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Rainwater reuse system reinforces sustainable goals at UW-River Falls

February 19, 2009

UW-River Falls students, faculty and staff may or may not have noticed the blue signs in the University Center bathrooms commenting on the gray water in the toilets. The signs-put up during J-Term-signal the recent success of the rainwater reuse system.

The rainwater reuse system is the first of its kind in a state of Wisconsin building, Mark Gillis, assistant supervisor of facilities maintenance, said.

The rainwater reuse system has begun to run functionally in the last month. The University Center opened two years ago, but the original design of the rainwater reuse system did not work.

The system had to be redesigned three times before it would start, according to Gillis.

The plumbing staff, engineer staff and Gillis had to maintain health and building codes while making the system self-sustaining and automatic.

The system is mainly up and running, but control issues like a pump that did not shut off one night and built up too much pressure are keeping it from operating around the clock.

“It’s a work in progress,” Gillis said. “[We] are still testing and adjusting it.”

The concept for the rainwater reuse system is simple, Gillis said.

Roof drains and drain tiles around the basement of the University Center collect rainwater into four 12,000 gallon tanks.

Capable of holding 48,000 gallons of water, the tanks are located under the front lawn by the bookstore. A submersible pump propels the water through a filter which rids the water of larger materials, like leaves, that could clog the system.

The water sits in the 500 gallon holding tank—the day tank—where it is treated with chlorine dioxide to kill any bacteria. A separate system, Halox, makes the chemicals to pump into the day tank. Two booster pumps build pressure to force the treated water through secondary filters, then up to the toilets and urinals throughout the building.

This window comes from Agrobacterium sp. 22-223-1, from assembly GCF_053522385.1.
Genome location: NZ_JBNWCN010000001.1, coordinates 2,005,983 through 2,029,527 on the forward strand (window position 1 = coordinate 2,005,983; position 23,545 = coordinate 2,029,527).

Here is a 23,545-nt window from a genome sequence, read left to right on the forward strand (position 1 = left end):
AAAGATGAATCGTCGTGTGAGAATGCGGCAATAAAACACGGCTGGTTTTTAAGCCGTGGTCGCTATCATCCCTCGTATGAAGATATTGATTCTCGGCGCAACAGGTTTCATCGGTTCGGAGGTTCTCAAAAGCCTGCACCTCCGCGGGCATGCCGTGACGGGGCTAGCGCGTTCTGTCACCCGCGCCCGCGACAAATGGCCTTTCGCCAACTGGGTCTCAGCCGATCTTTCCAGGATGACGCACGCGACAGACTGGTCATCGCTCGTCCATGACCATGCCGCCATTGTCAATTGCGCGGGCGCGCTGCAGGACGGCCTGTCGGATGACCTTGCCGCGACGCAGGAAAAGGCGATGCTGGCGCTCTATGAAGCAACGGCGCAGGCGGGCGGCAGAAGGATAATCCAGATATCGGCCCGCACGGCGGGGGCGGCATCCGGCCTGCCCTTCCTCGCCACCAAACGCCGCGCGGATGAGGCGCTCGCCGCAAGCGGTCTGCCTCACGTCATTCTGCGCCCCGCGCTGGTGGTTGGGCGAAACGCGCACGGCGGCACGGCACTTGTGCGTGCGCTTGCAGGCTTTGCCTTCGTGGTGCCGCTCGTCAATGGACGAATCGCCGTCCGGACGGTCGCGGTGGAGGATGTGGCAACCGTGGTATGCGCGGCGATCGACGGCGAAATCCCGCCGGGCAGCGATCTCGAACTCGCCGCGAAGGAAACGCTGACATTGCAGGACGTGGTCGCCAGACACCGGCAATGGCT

The day tank, submersible pump and filter were things added to make the system more reliable and user-friendly from a maintenance point of voice, Gillis said.

The water is treated with chemicals because the toilets and urinals could splash water.

A licensed plumber comes every day to test the water sample. 

“[The treated water] is supposed to be safe enough to drink,” Gillis said. “But I won’t be drinking it myself.”

Should the filter get plugged or the tanks run empty, the system automatically goes back to city water pressure. Anyone using the toilets or urinals would be oblivious to the switch.

UWRF students voted to pay an addition $1 million for the green concepts of the University Center and the rainwater reuse system is included in that cost, according to Cara Rubis, assistant director of the University Center.

Operating costs for the system are unknown because it does not run all the time yet.

“It is going to [cost] more than using the city water, I can tell you that,” Gillis said.

The University Center pays $500 per month for water charges, not including a sewer charge for flushing. The water charges amount should decrease, but the cost of maintenance is a factor as well.

“In doing things like this, it’s hard to say things in today’s dollars and cents,” Director of Facilities Michael Stifter said. “I have no doubt what we have learned over the past two years [in getting the system operational] is something we can share with others.”

Gov. James Doyle selected the University—along with three other UW campuses—to become energy self-sufficient by the year 2012, according to a September 2006 UWRF press release.

The rainwater reuse system is part of the University’s efforts to become sustainable.

The system cuts down on the energy-associated with greenhouse gas-that would normally be used to pump clean water from the aquifer. Also, it makes use of water that would otherwise be shipped to the ocean via streams and rivers, according to Director of the St. Croix Institute for Sustainable Community Development Kelly Cain.

“[Using] good clean water to flush stuff down a toilet is not a good way to use valuable water,” Cain said. “We live in the Saudi Arabia of water around here. We don’t have a sense of how valuable water is in the world… Over the long haul, as water gets more valuable, I suspect our system will pay off, besides just doing the right thing.”

Elementary education senior Meghan Moynihan, 22, has been a building manager for the University Center since May. Also a campus tour guide, she said she thinks the water system is a great way to promote being green.

“As part of our [campus] tours we do mention the green factor,” Moynihan said. “Prospective students and families get a kick out of it.”